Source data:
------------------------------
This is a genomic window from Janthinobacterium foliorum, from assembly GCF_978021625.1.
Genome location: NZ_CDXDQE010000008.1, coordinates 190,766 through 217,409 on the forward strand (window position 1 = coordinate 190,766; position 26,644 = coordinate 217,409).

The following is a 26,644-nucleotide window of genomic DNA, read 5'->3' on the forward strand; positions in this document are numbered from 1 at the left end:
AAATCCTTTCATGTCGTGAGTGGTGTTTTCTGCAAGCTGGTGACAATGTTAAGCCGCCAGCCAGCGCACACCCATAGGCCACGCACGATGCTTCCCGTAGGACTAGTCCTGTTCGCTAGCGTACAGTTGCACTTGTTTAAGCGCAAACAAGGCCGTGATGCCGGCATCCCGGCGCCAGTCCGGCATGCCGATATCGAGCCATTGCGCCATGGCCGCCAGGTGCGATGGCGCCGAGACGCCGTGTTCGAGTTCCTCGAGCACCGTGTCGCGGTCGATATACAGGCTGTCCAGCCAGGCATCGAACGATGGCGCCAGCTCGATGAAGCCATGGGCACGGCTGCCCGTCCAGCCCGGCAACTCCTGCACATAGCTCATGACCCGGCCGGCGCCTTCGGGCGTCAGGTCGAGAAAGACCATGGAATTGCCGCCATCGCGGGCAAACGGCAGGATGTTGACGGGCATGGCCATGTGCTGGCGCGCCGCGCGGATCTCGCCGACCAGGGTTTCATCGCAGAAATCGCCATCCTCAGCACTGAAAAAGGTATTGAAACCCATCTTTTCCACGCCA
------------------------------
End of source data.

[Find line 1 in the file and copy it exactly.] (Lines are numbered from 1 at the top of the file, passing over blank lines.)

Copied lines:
This is a genomic window from Janthinobacterium foliorum, from assembly GCF_978021625.1.